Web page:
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Do we really want a nationalist future in space?

<a href = "https://3c1703fe8d.site.internapcdn.net/newman/gfx/news/hires/2019/dowereallywa.jpg" title = "A composite image of a satellite firing an energy fund at a Goals on Earth Credit: Marc Ward / Shutterstock.com ">
 Do we really want a nationalist future in space?
A composite image of a satellite firing an energy fund on a target on Earth. Credit: Marc Ward / Shutterstock.com

The annals of Scientific Fiction are full of the visions of the future. Some are techno-utopian as "Star Trek", where humanity has joined together in peace to explore the cosmos. Others are dystopian, like the world state in "Brave New World." But many of these stories share one thing in common ̵

1; they imagine a time when humanity has moved past narrow ideas of tribe and nationalism. This assumption may be wrong.

This can be seen in Trump's calls to a united US Space Command. Or in China's expansive overview of sovereignty and more and more active space program, as seen in the latest moon landing. These examples suggest that the concept of outer space as a definitive boundary free from national funding is questionable. Active discussion is ongoing in connection with this letter on the coherence of the 2015 space law with international space law, which allowed private companies to own natural resources mined from asteroids. Some congressional phonics would like to go further with a bill, the American Space Commerce Free Enterprise Act. This says: "Regardless of any other law provision, outer space must not be considered a global commons." This tendency, especially among space powers, is important, as it will not only create precedents that could recur for decades to come, but also because it prevents our ability to solve common challenges – such as removing the dirt orbiting the planet.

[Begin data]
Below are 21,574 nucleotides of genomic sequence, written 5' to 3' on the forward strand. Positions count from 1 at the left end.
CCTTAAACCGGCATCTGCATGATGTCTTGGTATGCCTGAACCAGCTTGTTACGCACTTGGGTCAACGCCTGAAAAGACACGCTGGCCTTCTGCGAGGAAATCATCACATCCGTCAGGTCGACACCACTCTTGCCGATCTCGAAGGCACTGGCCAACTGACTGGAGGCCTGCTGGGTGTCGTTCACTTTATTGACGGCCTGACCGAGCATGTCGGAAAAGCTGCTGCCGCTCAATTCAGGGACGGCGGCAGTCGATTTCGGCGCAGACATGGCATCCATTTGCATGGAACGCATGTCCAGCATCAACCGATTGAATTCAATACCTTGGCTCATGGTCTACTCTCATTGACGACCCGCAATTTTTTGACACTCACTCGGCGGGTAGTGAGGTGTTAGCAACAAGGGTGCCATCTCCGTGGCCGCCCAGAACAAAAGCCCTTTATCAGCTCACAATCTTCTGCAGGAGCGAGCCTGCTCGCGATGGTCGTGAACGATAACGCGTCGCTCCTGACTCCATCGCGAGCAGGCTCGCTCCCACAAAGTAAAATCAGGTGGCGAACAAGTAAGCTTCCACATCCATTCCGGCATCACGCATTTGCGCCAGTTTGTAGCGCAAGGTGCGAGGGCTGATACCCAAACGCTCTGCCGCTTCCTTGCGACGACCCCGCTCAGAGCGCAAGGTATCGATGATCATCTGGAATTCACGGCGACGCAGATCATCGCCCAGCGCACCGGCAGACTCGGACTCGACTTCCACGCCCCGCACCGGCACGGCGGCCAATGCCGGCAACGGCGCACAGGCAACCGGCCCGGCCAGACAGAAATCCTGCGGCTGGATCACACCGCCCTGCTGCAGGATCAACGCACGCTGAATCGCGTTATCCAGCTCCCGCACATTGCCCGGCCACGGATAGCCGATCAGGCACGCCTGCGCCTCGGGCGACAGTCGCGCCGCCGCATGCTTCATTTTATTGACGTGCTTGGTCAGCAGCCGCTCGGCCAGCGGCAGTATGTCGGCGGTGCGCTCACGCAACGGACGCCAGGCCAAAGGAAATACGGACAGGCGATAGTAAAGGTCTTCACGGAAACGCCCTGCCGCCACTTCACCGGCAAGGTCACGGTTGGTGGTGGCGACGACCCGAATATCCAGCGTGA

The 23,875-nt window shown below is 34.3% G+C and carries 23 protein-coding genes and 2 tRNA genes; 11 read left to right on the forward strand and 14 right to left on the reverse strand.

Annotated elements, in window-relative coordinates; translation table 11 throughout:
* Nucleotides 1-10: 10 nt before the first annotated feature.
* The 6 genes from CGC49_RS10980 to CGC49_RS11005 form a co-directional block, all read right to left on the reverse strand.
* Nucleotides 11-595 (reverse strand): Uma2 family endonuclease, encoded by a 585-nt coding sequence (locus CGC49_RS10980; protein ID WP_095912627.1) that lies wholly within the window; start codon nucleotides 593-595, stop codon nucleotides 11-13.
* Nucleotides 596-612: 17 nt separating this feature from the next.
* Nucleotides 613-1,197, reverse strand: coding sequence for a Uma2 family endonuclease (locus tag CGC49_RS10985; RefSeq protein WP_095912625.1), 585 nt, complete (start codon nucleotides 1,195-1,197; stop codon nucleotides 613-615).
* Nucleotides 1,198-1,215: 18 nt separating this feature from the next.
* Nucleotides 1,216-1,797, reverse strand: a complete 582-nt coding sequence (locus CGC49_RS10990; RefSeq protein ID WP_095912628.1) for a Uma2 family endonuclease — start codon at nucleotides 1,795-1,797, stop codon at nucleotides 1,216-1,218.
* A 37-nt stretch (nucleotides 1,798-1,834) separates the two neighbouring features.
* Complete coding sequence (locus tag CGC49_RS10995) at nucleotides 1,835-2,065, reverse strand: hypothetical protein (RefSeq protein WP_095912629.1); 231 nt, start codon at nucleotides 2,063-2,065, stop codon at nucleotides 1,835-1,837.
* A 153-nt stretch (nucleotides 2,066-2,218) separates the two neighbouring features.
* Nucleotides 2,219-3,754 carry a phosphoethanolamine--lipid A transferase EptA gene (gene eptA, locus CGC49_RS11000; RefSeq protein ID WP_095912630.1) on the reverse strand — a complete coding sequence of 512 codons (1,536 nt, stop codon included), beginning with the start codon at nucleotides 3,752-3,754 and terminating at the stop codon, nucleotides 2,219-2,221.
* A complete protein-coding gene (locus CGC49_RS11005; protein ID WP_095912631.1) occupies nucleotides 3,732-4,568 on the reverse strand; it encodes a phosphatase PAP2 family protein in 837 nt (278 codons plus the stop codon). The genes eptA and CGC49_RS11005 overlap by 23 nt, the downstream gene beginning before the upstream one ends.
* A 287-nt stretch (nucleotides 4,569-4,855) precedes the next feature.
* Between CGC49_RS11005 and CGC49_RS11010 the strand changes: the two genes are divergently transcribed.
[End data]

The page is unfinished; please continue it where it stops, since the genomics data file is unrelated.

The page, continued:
End of the Golden Age

In 1959, Da-Sen. Lyndon Johnson said, "Men who have worked together to reach the stars are unlikely to fall in depth at war and desolation." In this spirit, the United States and the former Soviet Union worked together between 1962 and 1979, and through the Committee for Peaceful Utilization of the outer space, to conclude five important international treaties and numerous bilateral and multilateral agreements on outer space.

These agreements covered everything from the return of red astronauts and responsibility for damage from space genes to peaceful use of outer space. However, they did not refer to space weapons outside the weapons of mass destruction or introduced mechanisms to control an increasingly crowded final border.

Progress stopped, as it was time to determine the moon's legal status. The Reagan administration protested against the Moon Treaty, which stated that the moon was the common heritage of humanity as the deep seabed, partly because of lobbying by groups as opposed to the Treaty provisions. Because no organized action arose in support of the treaty, it died in the US Senate and with that is the space law's validity. Today, almost 30 years after the first was proposed, only 18 nations have ratified the agreement.

Raising Collective Action Problems

Since the dissolution of the Soviet Union, space regulation has only become more complicated due to an increasing number of room powers, both public and private. National and commercial interests are increasingly tied to space in political, economic and military arenas. In addition to imaginative notions of solar satellites, fusion energy and groundbreaking hotels, contemporary political issues such as nuclear non-proliferation, economic development, cyber security and human rights are also closely linked to outer space.

The list of leading room allowances has expanded beyond the US and Russia to include China, India, Japan and members of the European Space Agency – especially France, Germany and Italy. Each rule regularly spends over $ 1 billion. USD on their space programs, with estimates that China's space costs exceed $ 8 billion. Dollars in 2017, although the United States continues to spend more than all other nations combined with space-related efforts. But space has become important to all nations who rely on everything from weather forecasts to satellite telecommunications. In 2015, the global space industry was more than $ 320 billion, a figure expected to grow to $ 1.1 trillion in 2040.